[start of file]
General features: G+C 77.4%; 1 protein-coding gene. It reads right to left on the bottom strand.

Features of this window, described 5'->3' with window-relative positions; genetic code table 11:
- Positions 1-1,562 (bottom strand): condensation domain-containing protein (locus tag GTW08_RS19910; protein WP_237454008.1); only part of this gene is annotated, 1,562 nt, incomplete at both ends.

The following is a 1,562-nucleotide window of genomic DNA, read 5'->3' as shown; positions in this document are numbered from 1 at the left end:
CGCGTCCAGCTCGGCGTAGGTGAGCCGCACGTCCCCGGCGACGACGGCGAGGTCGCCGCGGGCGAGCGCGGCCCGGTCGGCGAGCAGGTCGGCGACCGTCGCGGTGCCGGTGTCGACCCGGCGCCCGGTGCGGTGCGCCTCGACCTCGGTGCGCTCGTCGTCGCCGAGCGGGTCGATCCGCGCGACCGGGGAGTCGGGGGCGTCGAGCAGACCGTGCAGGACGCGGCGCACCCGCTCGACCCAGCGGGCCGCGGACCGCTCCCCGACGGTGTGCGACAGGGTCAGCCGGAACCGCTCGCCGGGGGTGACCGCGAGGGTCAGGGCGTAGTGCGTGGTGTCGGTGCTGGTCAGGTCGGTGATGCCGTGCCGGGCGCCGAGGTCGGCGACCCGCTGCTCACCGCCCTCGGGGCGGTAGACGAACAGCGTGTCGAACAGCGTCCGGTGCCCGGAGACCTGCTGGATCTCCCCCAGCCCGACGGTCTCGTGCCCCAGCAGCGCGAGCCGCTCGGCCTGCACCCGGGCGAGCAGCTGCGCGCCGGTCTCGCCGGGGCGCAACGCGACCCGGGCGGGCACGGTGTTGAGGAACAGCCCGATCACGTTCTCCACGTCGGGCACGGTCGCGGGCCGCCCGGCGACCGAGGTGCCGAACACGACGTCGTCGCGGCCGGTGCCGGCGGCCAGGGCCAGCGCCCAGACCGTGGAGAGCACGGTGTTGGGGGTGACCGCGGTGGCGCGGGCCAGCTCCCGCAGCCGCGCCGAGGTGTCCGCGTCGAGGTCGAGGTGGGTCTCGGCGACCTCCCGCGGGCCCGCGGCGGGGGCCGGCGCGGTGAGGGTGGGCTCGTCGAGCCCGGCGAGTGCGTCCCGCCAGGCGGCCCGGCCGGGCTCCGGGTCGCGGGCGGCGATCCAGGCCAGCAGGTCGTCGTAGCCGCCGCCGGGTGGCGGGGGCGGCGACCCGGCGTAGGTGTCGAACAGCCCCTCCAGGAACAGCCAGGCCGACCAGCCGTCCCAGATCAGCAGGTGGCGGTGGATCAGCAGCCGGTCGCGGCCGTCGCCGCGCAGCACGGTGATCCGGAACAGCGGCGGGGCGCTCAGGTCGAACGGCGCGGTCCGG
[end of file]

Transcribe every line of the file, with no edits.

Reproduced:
General features: G+C 77.4%; 1 protein-coding gene. It reads right to left on the bottom strand.

Features of this window, described 5'->3' with window-relative positions; genetic code table 11:
- Positions 1-1,562 (bottom strand): condensation domain-containing protein (locus tag GTW08_RS19910; protein WP_237454008.1); only part of this gene is annotated, 1,562 nt, incomplete at both ends.

The following is a 1,562-nucleotide window of genomic DNA, read 5'->3' as shown; positions in this document are numbered from 1 at the left end:
CGCGTCCAGCTCGGCGTAGGTGAGCCGCACGTCCCCGGCGACGACGGCGAGGTCGCCGCGGGCGAGCGCGGCCCGGTCGGCGAGCAGGTCGGCGACCGTCGCGGTGCCGGTGTCGACCCGGCGCCCGGTGCGGTGCGCCTCGACCTCGGTGCGCTCGTCGTCGCCGAGCGGGTCGATCCGCGCGACCGGGGAGTCGGGGGCGTCGAGCAGACCGTGCAGGACGCGGCGCACCCGCTCGACCCAGCGGGCCGCGGACCGCTCCCCGACGGTGTGCGACAGGGTCAGCCGGAACCGCTCGCCGGGGGTGACCGCGAGGGTCAGGGCGTAGTGCGTGGTGTCGGTGCTGGTCAGGTCGGTGATGCCGTGCCGGGCGCCGAGGTCGGCGACCCGCTGCTCACCGCCCTCGGGGCGGTAGACGAACAGCGTGTCGAACAGCGTCCGGTGCCCGGAGACCTGCTGGATCTCCCCCAGCCCGACGGTCTCGTGCCCCAGCAGCGCGAGCCGCTCGGCCTGCACCCGGGCGAGCAGCTGCGCGCCGGTCTCGCCGGGGCGCAACGCGACCCGGGCGGGCACGGTGTTGAGGAACAGCCCGATCACGTTCTCCACGTCGGGCACGGTCGCGGGCCGCCCGGCGACCGAGGTGCCGAACACGACGTCGTCGCGGCCGGTGCCGGCGGCCAGGGCCAGCGCCCAGACCGTGGAGAGCACGGTGTTGGGGGTGACCGCGGTGGCGCGGGCCAGCTCCCGCAGCCGCGCCGAGGTGTCCGCGTCGAGGTCGAGGTGGGTCTCGGCGACCTCCCGCGGGCCCGCGGCGGGGGCCGGCGCGGTGAGGGTGGGCTCGTCGAGCCCGGCGAGTGCGTCCCGCCAGGCGGCCCGGCCGGGCTCCGGGTCGCGGGCGGCGATCCAGGCCAGCAGGTCGTCGTAGCCGCCGCCGGGTGGCGGGGGCGGCGACCCGGCGTAGGTGTCGAACAGCCCCTCCAGGAACAGCCAGGCCGACCAGCCGTCCCAGATCAGCAGGTGGCGGTGGATCAGCAGCCGGTCGCGGCCGTCGCCGCGCAGCACGGTGATCCGGAACAGCGGCGGGGCGCTCAGGTCGAACGGCGCGGTCCGG